A Wearable Technology For Wind Musicians: Does It Matter How You Breathe?

Lucie F Jones, Jeffrey Boyd, Jeremy Brown, and Hua Shen

Proceedings of the International Conference on New Interfaces for Musical Expression

  • Year: 2023
  • Location: Mexico City, Mexico
  • Track: Papers
  • Pages: 277–287
  • Article Number: 40
  • PDF link

Abstract:

This paper presents an affordable and accessible wearable technology for wind musicians which provides real-time biofeedback on their breathing. We developed the abdominal thoracic expansion measurement prototype wearable technology (ATEM-P), to measure a wind musician’s breathing-induced expansion and contraction while they are playing. Our first study validates the ATEM-P with the gold standard of medical grade respiratory exertion measurement devices, the respiratory plethysmography inductance system (RIP). The results show that the ATEM-P has a strong correlation to the RIP system. Our second study provides quantitative and qualitative data about the correlation between a musician’s breathing technique and the quality of their performance. We expected the results to show a correlation between the ATEM-P peak amplitudes and the quality of performance, i.e. better breathing-induced expansion leads to better quality of performance, however this was not the case. The results did show that there is a correlation between a musician’s quality of performance and breath period. Results from the studies show that the ATEM-P has potential as an affordable and accessible wearable technology for wind musicians: a performance enhancement tool and an educational tool.

Citation:

Lucie F Jones, Jeffrey Boyd, Jeremy Brown, and Hua Shen. 2023. A Wearable Technology For Wind Musicians: Does It Matter How You Breathe?. Proceedings of the International Conference on New Interfaces for Musical Expression. DOI:

BibTeX Entry:

  @article{nime2023_40,
 abstract = {This paper presents an affordable and accessible wearable technology for wind musicians which provides real-time biofeedback on their breathing. We developed the abdominal thoracic expansion measurement prototype wearable technology (ATEM-P), to measure a wind musician’s breathing-induced expansion and contraction while they are playing.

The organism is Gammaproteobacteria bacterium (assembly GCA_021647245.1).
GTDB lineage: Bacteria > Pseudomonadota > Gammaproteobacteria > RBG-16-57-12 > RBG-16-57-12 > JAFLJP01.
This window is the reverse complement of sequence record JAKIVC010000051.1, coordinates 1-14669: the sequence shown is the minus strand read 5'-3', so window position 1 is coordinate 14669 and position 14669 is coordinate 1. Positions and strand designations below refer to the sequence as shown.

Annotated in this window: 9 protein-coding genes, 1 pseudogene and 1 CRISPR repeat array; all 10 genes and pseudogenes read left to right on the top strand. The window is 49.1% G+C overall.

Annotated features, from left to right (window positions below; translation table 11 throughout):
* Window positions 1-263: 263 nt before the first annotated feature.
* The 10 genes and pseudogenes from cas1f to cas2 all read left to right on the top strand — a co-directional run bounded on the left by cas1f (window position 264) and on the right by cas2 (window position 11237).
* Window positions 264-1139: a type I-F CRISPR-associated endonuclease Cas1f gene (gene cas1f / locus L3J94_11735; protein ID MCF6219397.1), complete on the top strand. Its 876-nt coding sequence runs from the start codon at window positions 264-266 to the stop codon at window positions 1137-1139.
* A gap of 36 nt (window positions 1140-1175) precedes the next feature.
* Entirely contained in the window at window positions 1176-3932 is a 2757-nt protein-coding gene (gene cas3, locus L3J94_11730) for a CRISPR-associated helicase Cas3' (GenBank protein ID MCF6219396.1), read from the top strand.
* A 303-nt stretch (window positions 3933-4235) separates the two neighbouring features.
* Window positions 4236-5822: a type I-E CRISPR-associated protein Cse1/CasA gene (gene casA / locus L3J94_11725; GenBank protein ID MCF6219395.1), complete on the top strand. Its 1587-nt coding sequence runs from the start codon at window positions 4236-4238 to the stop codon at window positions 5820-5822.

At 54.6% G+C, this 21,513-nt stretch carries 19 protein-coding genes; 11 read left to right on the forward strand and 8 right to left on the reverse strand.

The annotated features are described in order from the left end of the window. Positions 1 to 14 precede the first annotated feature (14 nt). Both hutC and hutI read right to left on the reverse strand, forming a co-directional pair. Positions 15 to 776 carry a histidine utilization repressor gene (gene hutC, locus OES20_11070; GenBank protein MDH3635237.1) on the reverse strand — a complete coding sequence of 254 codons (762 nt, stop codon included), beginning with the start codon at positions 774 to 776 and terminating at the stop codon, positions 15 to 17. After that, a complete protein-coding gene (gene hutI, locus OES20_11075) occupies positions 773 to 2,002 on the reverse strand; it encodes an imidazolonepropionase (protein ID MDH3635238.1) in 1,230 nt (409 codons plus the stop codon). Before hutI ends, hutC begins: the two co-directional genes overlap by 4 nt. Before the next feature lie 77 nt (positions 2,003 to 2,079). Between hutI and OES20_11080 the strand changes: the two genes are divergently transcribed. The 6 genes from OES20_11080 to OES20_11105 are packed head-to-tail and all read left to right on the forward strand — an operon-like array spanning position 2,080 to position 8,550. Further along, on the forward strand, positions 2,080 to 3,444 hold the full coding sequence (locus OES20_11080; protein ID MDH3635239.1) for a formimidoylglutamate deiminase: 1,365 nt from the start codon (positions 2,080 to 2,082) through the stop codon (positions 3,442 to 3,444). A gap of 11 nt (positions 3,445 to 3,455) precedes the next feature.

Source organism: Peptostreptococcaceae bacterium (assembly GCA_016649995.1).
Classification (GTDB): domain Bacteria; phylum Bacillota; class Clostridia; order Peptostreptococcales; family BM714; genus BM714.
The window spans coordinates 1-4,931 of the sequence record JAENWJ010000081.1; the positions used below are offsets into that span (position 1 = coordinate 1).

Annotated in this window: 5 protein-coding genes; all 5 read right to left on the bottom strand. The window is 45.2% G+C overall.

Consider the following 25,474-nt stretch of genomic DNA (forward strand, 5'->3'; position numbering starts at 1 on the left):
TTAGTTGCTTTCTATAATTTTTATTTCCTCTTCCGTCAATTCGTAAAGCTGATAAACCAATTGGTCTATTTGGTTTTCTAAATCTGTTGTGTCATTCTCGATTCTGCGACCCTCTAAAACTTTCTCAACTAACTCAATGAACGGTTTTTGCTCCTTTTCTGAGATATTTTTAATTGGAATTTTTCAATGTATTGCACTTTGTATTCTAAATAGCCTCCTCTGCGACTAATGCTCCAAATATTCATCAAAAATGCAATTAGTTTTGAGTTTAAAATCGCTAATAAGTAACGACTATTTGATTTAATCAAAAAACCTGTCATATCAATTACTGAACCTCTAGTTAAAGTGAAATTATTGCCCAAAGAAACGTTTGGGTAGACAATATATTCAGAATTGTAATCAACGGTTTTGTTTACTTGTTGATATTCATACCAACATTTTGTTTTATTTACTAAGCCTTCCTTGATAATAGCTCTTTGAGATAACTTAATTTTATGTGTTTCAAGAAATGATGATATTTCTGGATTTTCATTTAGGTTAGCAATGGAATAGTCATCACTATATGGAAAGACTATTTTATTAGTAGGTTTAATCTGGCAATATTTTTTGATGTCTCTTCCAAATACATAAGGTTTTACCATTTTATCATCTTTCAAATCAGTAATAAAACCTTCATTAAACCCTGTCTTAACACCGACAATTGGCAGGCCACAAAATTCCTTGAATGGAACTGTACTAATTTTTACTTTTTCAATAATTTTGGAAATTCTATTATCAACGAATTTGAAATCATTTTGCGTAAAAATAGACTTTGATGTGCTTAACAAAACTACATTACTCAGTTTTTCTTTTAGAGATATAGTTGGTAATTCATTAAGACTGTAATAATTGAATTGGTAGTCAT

Our first study validates the ATEM-P with the gold standard of medical grade respiratory exertion measurement devices, the respiratory plethysmography inductance system (RIP). The results show that the ATEM-P has a strong correlation to the RIP system.
Our second study provides quantitative and qualitative data about the correlation between a musician’s breathing technique and the quality of their performance. We expected the results to show a correlation between the ATEM-P peak amplitudes and the quality of performance, i.e. better breathing-induced expansion leads to better quality of performance, however this was not the case. The results did show that there is a correlation between a musician’s quality of performance and breath period.
Results from the studies show that the ATEM-P has potential as an affordable and accessible wearable technology for wind musicians: a performance enhancement tool and an educational tool.},
 address = {Mexico City, Mexico},
 articleno = {40},
 author = {Lucie F Jones and Jeffrey  Boyd and Jeremy Brown and Hua Shen},
 booktitle = {Proceedings of the International Conference on New Interfaces for Musical Expression},
 editor = {Miguel Ortiz and Adnan Marquez-Borbon},
 issn = {2220-4806},
 month = {May},
 numpages = {11},
 pages = {277--287},
 title = {A Wearable Technology For Wind Musicians: Does It Matter How You Breathe?},
 track = {Papers},
 url = {http://nime.org/proceedings/2023/nime2023_40.pdf},
 year = {2023}
}